The concert Sunday, May 4, 7:30 p.m., begins with the richly energetic Concerto in D Minor for two violins, BWV 1043, with solo violinists Desirée Ruhstrat and Mathias Tacke. The concerto’s slow movement is noteworthy for the expressive, intertwining melodic lines of the solo violins. Soprano Patrice Michaels and flutist Louise Dixon are soloists in one of Bach’s few Italian cantatas, the cantata “Non sa che sia dolore” (“He does not know what sorrow is”), BWV 209. The double-choir motet “Singet dem Herrn ein neues Lied” (“Sing to the Lord a new song”), BWV 225, challenges singers with its nonstop rapid notes. The concert concludes with the most famous of Bach’s six Brandenburg Concertos, the Brandenburg Concerto No. 3 in G, BWV 1048.

The main concert on Friday, May 9, 7:30 p.m. will strike a chord with harpsichord lovers. Multiple harpsichordists — David Schrader, Stephen Alltop, and Richard Webster — will take the stage at the same time for the Concerto in C Major for three harpsichords, BWV 1064. The Brandenburg Concerto No. 6 in B Flat, BWV 1051, features violists Max Raimi and Melissa Trier Kirk. Soprano Patrice Michaels, tenor William Watson, and bass Douglas Anderson sing Bach’s famous cantata “Wachet auf, ruft uns die Stimme” (“Wake up, the voice calls us”), BWV 140, with Stefan Hersh on violino piccolo and the festival orchestra and chorus.

The festival concludes May 9, 10:15 p.m. with a Candlelight Concert. Harpsichordist David Schrader plays excerpts from Bach’s “Das Wohltemperierte Klavier” (“The Well-tempered Clavier”). A Bach Week musician since the 1980s, Schrader is known for his numerous recordings on harpsichord and organ for Chicago’s Cedille Records, his work with the Rembrandt Chamber Players, and his appearances with the Chicago Symphony Orchestra. A complimentary champagne reception follows Schrader’s performance.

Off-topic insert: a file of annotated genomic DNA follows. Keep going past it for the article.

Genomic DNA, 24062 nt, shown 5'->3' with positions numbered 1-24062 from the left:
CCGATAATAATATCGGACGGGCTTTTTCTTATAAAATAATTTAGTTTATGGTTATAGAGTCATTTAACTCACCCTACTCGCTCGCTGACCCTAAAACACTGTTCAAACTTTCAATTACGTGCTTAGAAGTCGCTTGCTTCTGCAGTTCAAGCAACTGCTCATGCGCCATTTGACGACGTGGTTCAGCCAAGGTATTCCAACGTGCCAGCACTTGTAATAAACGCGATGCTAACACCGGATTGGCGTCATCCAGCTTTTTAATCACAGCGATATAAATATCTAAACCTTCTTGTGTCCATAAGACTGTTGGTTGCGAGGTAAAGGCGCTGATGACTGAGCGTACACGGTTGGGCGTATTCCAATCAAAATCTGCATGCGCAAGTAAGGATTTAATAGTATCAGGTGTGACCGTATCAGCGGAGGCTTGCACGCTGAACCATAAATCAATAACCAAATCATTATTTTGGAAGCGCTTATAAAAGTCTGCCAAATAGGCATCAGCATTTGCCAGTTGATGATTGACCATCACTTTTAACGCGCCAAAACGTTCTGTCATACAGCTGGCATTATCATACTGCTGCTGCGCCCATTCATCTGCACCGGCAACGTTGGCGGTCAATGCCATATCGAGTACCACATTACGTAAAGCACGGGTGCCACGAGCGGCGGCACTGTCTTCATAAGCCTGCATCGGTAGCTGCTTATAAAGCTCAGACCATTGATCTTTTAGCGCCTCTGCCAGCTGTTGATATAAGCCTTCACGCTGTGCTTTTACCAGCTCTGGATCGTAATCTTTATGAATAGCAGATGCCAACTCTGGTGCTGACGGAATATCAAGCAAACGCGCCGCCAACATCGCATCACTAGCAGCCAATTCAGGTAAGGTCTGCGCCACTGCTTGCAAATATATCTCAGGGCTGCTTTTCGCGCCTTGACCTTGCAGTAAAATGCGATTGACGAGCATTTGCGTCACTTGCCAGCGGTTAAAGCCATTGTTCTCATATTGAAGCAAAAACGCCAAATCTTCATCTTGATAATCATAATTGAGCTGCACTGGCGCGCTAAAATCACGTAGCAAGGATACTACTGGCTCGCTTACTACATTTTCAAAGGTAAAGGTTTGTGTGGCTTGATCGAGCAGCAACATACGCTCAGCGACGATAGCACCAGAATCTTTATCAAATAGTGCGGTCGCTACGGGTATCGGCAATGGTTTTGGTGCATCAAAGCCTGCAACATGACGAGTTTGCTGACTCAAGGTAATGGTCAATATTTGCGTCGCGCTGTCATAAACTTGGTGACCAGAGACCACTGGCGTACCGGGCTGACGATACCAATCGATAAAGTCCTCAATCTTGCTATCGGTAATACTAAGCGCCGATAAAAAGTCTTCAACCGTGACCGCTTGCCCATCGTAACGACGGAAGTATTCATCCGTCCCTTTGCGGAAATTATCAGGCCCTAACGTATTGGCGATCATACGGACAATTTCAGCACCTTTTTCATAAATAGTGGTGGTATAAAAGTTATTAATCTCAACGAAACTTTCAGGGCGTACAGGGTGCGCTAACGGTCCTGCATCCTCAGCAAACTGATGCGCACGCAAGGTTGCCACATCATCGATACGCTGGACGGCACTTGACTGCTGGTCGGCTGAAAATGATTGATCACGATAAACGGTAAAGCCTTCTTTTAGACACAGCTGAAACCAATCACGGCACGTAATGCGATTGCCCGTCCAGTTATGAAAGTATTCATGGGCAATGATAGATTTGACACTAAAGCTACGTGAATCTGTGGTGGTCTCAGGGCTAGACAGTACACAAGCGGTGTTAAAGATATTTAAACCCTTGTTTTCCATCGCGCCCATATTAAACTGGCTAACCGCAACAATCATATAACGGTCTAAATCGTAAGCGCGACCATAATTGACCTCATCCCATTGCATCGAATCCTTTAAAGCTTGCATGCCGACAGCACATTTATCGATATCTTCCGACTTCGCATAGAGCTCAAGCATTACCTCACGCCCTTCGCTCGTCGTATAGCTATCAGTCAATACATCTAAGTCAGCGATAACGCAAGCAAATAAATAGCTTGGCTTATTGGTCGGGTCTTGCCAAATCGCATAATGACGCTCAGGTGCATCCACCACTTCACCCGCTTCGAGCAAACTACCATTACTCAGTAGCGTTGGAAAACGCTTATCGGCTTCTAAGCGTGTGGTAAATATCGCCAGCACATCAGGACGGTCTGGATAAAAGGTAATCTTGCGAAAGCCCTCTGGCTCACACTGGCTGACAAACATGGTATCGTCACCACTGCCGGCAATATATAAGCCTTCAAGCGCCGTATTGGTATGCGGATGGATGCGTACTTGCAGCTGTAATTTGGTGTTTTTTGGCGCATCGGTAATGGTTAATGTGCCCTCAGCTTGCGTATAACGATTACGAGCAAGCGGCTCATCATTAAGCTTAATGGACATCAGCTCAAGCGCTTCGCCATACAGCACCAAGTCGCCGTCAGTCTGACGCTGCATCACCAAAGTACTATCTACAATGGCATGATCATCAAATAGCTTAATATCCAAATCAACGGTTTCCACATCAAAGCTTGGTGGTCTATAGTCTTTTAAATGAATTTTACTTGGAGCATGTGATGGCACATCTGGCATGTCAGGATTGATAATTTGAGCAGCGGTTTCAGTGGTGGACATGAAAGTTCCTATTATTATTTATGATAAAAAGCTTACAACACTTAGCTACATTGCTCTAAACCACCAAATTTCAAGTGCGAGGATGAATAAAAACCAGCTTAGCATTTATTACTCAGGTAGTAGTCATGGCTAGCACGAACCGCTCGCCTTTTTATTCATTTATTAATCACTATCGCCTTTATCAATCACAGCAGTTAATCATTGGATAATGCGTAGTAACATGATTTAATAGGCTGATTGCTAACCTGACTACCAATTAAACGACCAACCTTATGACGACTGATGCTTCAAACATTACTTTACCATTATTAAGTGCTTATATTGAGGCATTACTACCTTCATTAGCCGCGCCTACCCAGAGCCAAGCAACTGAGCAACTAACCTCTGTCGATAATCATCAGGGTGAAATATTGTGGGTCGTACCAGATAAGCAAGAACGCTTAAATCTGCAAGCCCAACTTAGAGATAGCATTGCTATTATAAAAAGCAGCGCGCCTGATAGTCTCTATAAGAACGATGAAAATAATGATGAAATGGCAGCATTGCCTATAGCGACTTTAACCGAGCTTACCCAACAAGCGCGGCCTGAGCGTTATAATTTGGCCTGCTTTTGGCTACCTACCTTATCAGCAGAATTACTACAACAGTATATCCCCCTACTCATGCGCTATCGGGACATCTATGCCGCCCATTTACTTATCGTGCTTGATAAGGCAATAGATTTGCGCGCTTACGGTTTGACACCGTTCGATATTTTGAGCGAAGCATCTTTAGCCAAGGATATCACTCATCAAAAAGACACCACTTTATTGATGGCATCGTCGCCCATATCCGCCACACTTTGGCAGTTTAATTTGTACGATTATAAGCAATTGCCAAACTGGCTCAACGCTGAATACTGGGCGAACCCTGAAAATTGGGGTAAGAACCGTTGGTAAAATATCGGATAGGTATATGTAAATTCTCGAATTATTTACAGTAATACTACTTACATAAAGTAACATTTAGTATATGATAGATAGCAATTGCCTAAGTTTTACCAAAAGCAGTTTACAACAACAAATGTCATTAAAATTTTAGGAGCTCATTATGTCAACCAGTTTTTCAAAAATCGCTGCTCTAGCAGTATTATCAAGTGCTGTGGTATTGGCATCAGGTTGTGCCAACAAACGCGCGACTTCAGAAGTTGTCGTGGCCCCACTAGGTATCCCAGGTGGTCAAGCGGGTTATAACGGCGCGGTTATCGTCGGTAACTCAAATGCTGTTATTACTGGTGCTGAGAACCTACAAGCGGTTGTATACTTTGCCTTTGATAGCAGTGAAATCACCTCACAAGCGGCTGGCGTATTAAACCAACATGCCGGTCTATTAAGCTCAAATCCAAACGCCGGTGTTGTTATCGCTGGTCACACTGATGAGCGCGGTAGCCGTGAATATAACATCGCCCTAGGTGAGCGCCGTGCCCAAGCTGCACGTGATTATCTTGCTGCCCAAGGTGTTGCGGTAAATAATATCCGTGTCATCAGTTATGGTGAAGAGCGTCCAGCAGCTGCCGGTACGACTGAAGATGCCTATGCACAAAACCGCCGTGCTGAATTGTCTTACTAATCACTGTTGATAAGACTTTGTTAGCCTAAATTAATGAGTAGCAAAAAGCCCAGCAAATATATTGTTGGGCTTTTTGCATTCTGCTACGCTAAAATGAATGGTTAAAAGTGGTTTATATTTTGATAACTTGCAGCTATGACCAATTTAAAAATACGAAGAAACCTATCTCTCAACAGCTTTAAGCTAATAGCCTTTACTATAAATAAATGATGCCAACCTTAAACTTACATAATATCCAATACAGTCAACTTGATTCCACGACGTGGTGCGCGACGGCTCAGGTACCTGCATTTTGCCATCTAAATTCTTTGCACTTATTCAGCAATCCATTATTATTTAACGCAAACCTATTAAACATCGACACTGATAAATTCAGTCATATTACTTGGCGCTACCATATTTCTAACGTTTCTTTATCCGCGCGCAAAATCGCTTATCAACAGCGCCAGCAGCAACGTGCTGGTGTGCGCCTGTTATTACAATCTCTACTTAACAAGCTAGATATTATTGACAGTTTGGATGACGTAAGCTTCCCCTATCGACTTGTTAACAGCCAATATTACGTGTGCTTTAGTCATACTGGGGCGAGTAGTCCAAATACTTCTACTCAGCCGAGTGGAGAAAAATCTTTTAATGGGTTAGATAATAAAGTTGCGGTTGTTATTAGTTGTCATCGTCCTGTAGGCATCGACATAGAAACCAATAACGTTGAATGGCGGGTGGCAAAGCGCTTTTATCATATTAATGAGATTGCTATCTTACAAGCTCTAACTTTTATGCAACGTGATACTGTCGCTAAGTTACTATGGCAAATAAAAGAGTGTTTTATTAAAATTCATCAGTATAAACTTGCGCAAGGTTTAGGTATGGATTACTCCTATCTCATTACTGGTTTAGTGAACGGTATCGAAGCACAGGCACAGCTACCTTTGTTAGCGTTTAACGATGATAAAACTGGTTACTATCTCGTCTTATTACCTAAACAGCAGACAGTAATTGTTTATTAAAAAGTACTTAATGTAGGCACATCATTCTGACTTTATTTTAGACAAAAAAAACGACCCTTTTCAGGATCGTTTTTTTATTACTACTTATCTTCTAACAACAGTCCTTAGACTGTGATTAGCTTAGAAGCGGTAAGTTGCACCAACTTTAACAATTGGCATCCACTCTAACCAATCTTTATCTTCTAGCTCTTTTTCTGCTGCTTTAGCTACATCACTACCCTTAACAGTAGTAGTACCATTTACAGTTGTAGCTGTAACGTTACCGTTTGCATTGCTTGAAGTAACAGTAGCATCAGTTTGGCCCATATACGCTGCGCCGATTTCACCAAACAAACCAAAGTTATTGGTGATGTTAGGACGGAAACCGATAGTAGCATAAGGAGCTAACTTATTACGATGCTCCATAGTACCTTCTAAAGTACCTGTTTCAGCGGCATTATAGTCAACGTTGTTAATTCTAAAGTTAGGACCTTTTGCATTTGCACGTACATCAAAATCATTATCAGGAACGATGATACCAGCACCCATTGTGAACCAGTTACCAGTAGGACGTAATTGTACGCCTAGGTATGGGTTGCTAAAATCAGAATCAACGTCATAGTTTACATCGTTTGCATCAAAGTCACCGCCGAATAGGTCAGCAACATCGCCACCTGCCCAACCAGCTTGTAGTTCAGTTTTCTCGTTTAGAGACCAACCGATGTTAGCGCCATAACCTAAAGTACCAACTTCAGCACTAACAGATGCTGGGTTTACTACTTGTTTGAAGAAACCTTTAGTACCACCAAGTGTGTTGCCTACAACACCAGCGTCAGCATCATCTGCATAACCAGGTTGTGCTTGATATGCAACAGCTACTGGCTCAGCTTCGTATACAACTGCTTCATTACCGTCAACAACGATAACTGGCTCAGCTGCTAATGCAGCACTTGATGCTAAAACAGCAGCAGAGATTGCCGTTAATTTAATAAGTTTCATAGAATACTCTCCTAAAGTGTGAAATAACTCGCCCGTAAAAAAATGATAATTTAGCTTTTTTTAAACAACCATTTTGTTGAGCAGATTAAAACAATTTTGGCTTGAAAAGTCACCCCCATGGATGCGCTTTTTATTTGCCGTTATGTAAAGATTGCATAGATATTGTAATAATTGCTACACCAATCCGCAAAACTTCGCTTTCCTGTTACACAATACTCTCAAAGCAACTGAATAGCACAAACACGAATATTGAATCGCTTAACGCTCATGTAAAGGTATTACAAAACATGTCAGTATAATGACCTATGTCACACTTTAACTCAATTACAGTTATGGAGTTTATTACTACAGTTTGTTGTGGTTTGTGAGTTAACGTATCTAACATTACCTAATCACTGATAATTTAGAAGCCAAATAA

Bach and Nothing But

The last all-Bach edition of the annual spring Bach Week Festival was in 1981.

To maintain audience interest and avoid repetition, festival planners say they broadened its scope over the years to include other baroque composers, as well as composers from the Classical era through the 20th century who were influenced by Bach.

Following lower-than-expected turnout at last year’s festival, the organizers decided to rethink their strategy. They were particularly moved by comments like that from one longtime festival fan who pointed out that on the one night he was free to attend a concert, there was no music of Bach on the program.

“That really drove the point home,” Webster said. “Our core audience wants to bask in Bach.”

Hence, this year’s festival theme: “Bach . . . and nothing else but Bach.”

Tickets and Info

Cost-saving subscriptions to the entire four-concert series are $100 for regular adult admission, $85 for seniors 65 and older, and $75 for students with identification. Prices are the same for both main-floor and balcony seats.

Single tickets for each of the concerts, except for the May 9 candlelight harpsichord concert, are $35 regular adult admission, $25 seniors 65 and older, $20 students with identification, and $10 children 10 and younger.

For the candlelight concert, tickets are $25 for adults, $25 seniors, $25 students, and $25 children.

All seating is reserved. For tickets and ticket information, phone (800) 595-4849; order online at